The amount of books, podcasts, online courses, and seminars that teach us how to do everything (25 different ways to do anything) could lead us in circles chasing the next “How To” method. Instead of spending your time learning everything, do the thing you learn.

Choose your teacher, and choose people whose values align with yours. You’re reading this blog, and listening to my podcast. I believe that you’ve seen and heard something I’ve said and my values align with yours. If so, I can be your teacher to help you grow. But the key is always going to be that you do something with what I teach you.

Information by itself will never give you the end goal you want. You have to take action.

You can take action on one specific thing that connected with in the podcast (mentioned at the end). The biggest one is to give LOVE today to someone in your world. Love is what changes everything for the better. Also, connect with Bree Noble on her Facebook page (and see a workshop we did together on 5/24/17) because her mission and her heart is so similar to my own: to love and help other people.

 

Jerzy Jung, The DIY Artist Route And You

JerzyJungAwardJerzy Jung embodies everything you can imagine for a DIY artist. She is a musician, actress, music teacher, and practitioner of the golden rule. Her songwriting is comparable to that of Regina Spektor in how she takes common, everyday elements and pieces them together to tell a much bigger story. Her song Black Dress/White Dress is a prime example of using fashion as a metaphor for how society treats women.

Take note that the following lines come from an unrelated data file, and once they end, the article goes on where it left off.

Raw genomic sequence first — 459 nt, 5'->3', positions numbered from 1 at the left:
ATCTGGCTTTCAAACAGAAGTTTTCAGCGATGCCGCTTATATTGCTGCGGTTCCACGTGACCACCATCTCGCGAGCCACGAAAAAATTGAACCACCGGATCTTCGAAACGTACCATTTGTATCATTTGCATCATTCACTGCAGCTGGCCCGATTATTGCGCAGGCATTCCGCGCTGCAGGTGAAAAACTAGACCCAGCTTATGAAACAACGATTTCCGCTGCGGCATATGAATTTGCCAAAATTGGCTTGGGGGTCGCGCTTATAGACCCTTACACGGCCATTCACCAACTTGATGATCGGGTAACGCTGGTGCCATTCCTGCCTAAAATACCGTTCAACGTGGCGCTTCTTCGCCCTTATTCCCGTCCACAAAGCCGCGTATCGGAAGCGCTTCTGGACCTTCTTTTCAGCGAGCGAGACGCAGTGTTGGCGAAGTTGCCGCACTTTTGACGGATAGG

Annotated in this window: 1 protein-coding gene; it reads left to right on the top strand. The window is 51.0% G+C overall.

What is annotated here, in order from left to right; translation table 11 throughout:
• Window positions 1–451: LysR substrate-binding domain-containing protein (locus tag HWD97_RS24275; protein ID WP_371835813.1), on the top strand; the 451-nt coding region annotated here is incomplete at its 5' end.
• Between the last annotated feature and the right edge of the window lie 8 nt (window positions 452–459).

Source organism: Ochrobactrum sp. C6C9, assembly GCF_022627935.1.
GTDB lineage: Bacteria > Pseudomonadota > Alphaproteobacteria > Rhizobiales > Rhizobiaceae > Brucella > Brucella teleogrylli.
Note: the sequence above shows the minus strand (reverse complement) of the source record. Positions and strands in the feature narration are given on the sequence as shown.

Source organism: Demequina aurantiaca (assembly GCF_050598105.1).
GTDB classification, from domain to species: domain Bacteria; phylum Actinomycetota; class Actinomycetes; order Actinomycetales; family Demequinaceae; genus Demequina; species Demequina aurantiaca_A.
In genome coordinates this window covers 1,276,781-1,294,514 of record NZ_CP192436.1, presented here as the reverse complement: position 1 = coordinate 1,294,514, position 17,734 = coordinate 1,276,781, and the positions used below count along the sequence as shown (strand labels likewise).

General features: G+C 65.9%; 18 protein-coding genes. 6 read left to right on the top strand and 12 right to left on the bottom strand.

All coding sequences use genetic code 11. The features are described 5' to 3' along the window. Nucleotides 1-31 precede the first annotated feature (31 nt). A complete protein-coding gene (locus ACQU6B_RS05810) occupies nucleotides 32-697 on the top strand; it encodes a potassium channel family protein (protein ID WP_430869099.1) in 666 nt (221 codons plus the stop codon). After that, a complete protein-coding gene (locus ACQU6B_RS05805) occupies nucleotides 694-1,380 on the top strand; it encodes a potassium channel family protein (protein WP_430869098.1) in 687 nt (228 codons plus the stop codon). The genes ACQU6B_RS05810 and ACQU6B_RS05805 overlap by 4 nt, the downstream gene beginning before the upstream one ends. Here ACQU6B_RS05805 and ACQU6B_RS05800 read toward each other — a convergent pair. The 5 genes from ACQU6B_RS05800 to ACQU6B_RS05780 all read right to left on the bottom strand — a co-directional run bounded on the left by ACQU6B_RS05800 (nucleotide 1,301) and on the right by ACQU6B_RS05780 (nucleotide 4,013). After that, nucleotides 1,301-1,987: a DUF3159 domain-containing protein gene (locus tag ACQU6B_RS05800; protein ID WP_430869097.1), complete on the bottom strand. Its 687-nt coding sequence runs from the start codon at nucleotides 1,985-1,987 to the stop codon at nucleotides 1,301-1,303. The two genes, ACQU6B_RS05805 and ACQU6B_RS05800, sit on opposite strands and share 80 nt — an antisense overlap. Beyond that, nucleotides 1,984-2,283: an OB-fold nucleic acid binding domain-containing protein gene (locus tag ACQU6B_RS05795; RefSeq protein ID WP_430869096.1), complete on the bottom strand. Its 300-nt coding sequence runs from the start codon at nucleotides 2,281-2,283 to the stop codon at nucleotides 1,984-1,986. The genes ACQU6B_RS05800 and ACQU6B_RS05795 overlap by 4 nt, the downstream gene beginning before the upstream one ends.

I’ve known Jerzy Jung for several years, first discovering her music in 2009 when I heard her songs on myspace. We ended up doing an interview and have kept in touch since. She’s a regularly featured artist on The Appetizer Radio Show, and was a perfect artist to chat with in the DIY Artist Route podcast series.

Every conversation on the DIY Artist Route podcast has featured some great quotes. Here are just a few of what you can gather from this episode:
“The mindset of ‘pick me pick me and my whole life will change’ hurt me. The student mentality will help you better. Now I’m like ‘what kind I learn and attracting people who may help me’ has been more helpful. I make the best work I can and my focus is there, and on attracting people who can help.”

“This industry we signed into is not easy, it’s mysterious, and it’s not kind. You’re wondering where your road map is and you have this goal and no idea on how to get there.”

“To be a good community member you have to give in the ways that people are asking to give instead of just what you feel like giving.”

Hitrecord is this fantastic online community where artists connect from anywhere in the world. Nothing is too big or too small.”

“I’m concerned with the business side (of music) but I try not to lose that playfulness.”

Lessons from crowdfunding: The fear of doing it is worse than actually starting and doing it.

“Doing the crowdfunder and making the video helped me to clarify why I make art and it felt really good to define it and see it on paper. It was a reminder to myself for why I chose this life.”